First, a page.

TOP OF MIND: What directors are thinking
By Directors and Boards

Stacey Hallerman

Director, MedMen

As the axiom goes, serving as a director is a part-time job with full-time responsibilities. That principle is particularly applicable to directors of newly public companies. And it’s even more relevant for directors of companies in the fast-developing cannabis industry.

On the heels of several states legalizing the sale of cannabis in recent years, a thriving yet complex new industry has emerged. Investors’ interest is mounting but so, too, is their collective focus on cannabis companies able to demonstrate credibility in an emerging space with an evolving regulatory landscape. 

Against that backdrop, cannabis companies with boards that boast strong corporate governance practices and the diverse skills necessary to oversee dynamic operations in a complex operating environment give investors comfort and added reason to invest.

MedMen is a case in point. Since going public, the leading U.S. cannabis company has focused on building a board with governance expertise and wide-ranging skill sets. Its determination to get things right on these fronts played a big role in my decision to join MedMen’s board. The company strives to implement best practices across every aspect of its operations. The board is in its early days, but MedMen is committed to ensuring its directors amplify this company rule.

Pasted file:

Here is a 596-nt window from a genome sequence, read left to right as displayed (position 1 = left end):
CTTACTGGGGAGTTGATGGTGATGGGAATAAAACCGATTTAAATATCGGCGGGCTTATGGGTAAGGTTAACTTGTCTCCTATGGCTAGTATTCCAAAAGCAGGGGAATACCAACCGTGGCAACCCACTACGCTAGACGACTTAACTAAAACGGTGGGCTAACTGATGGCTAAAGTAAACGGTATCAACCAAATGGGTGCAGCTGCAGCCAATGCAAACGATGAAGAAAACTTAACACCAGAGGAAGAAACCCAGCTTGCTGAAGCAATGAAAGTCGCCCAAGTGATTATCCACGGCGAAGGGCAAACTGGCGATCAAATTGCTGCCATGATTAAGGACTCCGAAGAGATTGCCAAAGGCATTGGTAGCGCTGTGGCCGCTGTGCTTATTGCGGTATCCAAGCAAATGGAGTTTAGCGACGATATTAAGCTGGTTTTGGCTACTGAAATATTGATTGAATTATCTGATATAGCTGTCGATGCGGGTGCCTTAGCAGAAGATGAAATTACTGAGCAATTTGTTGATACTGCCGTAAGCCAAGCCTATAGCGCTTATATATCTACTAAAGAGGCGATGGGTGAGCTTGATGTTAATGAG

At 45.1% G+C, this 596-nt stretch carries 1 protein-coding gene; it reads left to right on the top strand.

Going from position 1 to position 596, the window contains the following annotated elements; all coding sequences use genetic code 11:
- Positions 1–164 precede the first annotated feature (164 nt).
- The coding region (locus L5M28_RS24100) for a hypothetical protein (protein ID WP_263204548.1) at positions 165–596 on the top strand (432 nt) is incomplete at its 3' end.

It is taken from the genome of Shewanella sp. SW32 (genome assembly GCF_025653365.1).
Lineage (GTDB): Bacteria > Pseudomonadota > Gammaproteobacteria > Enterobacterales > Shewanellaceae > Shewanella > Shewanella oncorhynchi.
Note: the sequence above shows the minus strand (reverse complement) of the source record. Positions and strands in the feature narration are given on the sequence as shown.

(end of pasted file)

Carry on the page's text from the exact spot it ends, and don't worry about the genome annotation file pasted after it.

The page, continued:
As a director of MedMen, I am one of eight board members, five of whom are independent. Collectively, our board has expertise in cannabis, consumer goods, luxury brands, retail, capital markets, legal, finance and tax, among others. We are tasked to understand the cannabis industry, and to both learn and address what matters most to our investors and other stakeholders.

 In the cannabis sector, directors must proactively seek out the information they need to fully understand the changing landscape and the competitive dynamics that impact the companies they govern. They also must partner closely with MedMen’s management team to ensure that the company’s strategic plans are aligned with the goal of creating long-term value for shareholders.  In these ways, a board can prove a genuine asset that complements the strategic planning of management, creating a competitive advantage.

Stacey Hallerman was vice president, chief legal counsel and corporate secretary at Richemont North America, part of the global luxury conglomarate that owns iconic brands such as Cartier, Chloe, Van Cleef & Arpels and Montblanc. She was also senior corporate counsel at Pfizer.

 


Issue: 
2018 Third Quarter

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